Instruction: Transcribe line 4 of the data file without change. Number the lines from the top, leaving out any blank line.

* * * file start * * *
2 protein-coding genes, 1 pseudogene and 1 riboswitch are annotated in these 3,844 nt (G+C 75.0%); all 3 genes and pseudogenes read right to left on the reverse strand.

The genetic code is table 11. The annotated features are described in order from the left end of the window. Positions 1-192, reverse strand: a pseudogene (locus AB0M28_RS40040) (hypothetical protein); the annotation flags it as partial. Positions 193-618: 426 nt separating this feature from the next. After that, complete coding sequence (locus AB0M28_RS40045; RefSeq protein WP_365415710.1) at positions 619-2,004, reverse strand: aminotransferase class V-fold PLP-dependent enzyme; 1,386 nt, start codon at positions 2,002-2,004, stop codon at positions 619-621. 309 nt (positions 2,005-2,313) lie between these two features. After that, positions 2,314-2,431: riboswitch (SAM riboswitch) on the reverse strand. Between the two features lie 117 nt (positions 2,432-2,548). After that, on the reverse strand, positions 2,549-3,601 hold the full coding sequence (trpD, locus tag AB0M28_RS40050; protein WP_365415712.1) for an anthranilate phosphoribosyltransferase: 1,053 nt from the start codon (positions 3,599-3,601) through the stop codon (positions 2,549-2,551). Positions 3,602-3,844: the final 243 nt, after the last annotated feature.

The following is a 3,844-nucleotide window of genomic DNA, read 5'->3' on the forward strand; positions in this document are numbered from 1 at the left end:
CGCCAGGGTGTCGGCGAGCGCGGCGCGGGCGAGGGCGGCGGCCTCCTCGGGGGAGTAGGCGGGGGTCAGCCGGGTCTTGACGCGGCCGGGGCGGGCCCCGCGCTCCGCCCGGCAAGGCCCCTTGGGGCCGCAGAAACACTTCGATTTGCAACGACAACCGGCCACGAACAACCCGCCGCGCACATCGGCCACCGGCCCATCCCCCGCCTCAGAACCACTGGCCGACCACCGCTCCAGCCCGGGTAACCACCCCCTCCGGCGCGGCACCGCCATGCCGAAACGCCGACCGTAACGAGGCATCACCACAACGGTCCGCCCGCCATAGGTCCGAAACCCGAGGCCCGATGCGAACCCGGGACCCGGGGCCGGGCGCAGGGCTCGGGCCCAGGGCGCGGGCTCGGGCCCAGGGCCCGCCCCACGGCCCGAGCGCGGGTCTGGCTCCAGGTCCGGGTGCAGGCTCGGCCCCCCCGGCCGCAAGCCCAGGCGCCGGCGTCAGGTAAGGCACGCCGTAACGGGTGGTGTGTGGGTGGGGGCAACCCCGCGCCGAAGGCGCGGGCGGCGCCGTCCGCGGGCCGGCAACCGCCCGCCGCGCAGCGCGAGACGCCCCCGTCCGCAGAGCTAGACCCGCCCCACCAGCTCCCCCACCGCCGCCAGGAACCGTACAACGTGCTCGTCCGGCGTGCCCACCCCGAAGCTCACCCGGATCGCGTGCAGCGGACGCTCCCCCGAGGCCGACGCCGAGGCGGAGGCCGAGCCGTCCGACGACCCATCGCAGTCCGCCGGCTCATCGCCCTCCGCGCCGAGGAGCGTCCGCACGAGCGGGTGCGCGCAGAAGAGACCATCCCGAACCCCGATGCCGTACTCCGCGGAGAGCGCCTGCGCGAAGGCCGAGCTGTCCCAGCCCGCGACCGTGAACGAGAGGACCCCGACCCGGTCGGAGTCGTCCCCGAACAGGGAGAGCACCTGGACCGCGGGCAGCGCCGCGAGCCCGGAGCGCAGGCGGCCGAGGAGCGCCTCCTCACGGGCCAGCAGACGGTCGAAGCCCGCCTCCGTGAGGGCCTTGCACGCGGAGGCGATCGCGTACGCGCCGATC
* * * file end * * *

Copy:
CGCCAGGGTGTCGGCGAGCGCGGCGCGGGCGAGGGCGGCGGCCTCCTCGGGGGAGTAGGCGGGGGTCAGCCGGGTCTTGACGCGGCCGGGGCGGGCCCCGCGCTCCGCCCGGCAAGGCCCCTTGGGGCCGCAGAAACACTTCGATTTGCAACGACAACCGGCCACGAACAACCCGCCGCGCACATCGGCCACCGGCCCATCCCCCGCCTCAGAACCACTGGCCGACCACCGCTCCAGCCCGGGTAACCACCCCCTCCGGCGCGGCACCGCCATGCCGAAACGCCGACCGTAACGAGGCATCACCACAACGGTCCGCCCGCCATAGGTCCGAAACCCGAGGCCCGATGCGAACCCGGGACCCGGGGCCGGGCGCAGGGCTCGGGCCCAGGGCGCGGGCTCGGGCCCAGGGCCCGCCCCACGGCCCGAGCGCGGGTCTGGCTCCAGGTCCGGGTGCAGGCTCGGCCCCCCCGGCCGCAAGCCCAGGCGCCGGCGTCAGGTAAGGCACGCCGTAACGGGTGGTGTGTGGGTGGGGGCAACCCCGCGCCGAAGGCGCGGGCGGCGCCGTCCGCGGGCCGGCAACCGCCCGCCGCGCAGCGCGAGACGCCCCCGTCCGCAGAGCTAGACCCGCCCCACCAGCTCCCCCACCGCCGCCAGGAACCGTACAACGTGCTCGTCCGGCGTGCCCACCCCGAAGCTCACCCGGATCGCGTGCAGCGGACGCTCCCCCGAGGCCGACGCCGAGGCGGAGGCCGAGCCGTCCGACGACCCATCGCAGTCCGCCGGCTCATCGCCCTCCGCGCCGAGGAGCGTCCGCACGAGCGGGTGCGCGCAGAAGAGACCATCCCGAACCCCGATGCCGTACTCCGCGGAGAGCGCCTGCGCGAAGGCCGAGCTGTCCCAGCCCGCGACCGTGAACGAGAGGACCCCGACCCGGTCGGAGTCGTCCCCGAACAGGGAGAGCACCTGGACCGCGGGCAGCGCCGCGAGCCCGGAGCGCAGGCGGCCGAGGAGCGCCTCCTCACGGGCCAGCAGACGGTCGAAGCCCGCCTCCGTGAGGGCCTTGCACGCGGAGGCGATCGCGTACGCGCCGATC